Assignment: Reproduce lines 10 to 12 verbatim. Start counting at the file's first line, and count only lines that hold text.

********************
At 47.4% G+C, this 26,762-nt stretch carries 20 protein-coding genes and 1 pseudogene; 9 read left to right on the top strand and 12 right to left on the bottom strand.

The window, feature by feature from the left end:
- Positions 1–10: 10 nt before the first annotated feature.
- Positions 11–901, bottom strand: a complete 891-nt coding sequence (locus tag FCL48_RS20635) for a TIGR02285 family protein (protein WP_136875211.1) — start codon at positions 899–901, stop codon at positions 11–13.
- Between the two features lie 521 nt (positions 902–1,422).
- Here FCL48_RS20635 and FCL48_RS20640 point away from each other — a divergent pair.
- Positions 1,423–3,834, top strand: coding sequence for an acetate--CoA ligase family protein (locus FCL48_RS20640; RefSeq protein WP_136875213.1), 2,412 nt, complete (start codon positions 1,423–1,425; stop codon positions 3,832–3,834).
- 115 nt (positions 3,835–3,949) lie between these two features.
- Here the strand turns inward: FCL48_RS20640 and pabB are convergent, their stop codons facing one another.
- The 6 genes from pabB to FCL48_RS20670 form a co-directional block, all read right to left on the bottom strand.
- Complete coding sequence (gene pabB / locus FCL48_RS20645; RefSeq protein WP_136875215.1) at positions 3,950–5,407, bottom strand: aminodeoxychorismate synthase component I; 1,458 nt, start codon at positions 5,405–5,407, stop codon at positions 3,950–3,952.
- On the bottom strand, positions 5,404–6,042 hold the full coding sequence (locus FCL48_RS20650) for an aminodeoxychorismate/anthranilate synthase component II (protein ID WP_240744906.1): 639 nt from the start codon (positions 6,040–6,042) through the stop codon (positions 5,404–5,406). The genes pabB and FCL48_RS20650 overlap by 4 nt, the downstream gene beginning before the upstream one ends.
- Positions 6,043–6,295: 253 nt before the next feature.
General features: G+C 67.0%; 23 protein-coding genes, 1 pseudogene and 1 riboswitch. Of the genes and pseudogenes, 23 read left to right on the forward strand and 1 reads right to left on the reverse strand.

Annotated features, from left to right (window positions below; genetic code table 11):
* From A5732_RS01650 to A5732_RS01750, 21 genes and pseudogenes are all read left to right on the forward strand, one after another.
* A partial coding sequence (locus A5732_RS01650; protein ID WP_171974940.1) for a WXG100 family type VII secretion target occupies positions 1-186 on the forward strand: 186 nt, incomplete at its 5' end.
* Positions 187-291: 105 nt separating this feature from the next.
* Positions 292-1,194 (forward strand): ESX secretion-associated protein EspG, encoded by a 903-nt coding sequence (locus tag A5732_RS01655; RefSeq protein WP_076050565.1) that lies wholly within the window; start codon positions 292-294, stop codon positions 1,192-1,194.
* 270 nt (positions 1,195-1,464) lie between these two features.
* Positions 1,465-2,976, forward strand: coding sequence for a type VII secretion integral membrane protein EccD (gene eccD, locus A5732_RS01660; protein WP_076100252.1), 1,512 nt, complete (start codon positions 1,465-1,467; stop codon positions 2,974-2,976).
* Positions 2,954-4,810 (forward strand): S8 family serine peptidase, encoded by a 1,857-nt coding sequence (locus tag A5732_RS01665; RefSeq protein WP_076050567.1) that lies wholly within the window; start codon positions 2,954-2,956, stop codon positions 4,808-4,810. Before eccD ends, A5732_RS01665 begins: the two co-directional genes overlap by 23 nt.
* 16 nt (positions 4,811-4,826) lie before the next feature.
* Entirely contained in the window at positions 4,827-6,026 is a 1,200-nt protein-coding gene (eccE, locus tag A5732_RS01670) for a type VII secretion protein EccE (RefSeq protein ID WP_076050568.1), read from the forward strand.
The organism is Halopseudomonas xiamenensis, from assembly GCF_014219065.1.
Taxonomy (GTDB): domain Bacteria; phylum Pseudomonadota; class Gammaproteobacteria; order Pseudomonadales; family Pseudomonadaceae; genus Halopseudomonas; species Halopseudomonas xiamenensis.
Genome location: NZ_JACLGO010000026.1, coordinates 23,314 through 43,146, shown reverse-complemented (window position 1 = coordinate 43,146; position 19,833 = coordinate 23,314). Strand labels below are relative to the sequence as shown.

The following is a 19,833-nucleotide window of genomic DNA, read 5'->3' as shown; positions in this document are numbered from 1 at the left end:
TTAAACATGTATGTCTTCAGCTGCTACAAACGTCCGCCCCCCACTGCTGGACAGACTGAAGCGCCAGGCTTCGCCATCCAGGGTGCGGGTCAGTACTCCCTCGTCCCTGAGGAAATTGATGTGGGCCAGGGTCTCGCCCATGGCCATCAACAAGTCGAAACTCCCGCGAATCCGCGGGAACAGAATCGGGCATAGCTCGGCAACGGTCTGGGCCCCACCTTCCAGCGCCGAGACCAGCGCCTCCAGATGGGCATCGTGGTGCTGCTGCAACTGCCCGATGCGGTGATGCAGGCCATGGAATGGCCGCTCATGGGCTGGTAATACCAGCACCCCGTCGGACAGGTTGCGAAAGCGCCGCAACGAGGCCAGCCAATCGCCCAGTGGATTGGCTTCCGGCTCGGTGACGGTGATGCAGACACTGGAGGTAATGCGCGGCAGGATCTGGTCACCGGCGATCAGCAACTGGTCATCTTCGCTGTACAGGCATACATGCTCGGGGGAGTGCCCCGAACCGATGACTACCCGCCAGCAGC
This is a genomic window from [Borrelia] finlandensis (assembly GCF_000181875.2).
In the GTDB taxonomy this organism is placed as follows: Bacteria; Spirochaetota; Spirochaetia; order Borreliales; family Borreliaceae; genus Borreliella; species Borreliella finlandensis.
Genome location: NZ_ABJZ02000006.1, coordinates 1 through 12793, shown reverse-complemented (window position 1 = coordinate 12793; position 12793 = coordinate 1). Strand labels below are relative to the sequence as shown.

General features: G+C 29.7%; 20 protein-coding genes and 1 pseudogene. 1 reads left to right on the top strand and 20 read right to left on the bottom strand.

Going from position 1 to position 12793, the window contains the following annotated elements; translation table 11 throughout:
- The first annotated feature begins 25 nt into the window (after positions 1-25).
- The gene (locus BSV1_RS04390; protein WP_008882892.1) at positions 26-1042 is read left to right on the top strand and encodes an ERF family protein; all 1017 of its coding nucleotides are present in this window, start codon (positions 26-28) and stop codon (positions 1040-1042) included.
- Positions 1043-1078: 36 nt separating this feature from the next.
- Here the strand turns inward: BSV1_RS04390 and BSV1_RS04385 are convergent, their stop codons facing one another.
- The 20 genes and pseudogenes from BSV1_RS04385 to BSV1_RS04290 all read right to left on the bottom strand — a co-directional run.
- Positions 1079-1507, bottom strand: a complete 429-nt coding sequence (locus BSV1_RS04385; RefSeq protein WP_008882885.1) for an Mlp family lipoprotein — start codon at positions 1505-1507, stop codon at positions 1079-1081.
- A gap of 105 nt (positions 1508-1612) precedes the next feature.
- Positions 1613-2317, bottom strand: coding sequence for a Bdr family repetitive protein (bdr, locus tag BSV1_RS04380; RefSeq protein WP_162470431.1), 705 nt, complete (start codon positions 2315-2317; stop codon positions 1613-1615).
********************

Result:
- The 6 genes from pabB to FCL48_RS20670 form a co-directional block, all read right to left on the bottom strand.
- Complete coding sequence (gene pabB / locus FCL48_RS20645; RefSeq protein WP_136875215.1) at positions 3,950–5,407, bottom strand: aminodeoxychorismate synthase component I; 1,458 nt, start codon at positions 5,405–5,407, stop codon at positions 3,950–3,952.
- On the bottom strand, positions 5,404–6,042 hold the full coding sequence (locus FCL48_RS20650) for an aminodeoxychorismate/anthranilate synthase component II (protein ID WP_240744906.1): 639 nt from the start codon (positions 6,040–6,042) through the stop codon (positions 5,404–5,406). The genes pabB and FCL48_RS20650 overlap by 4 nt, the downstream gene beginning before the upstream one ends.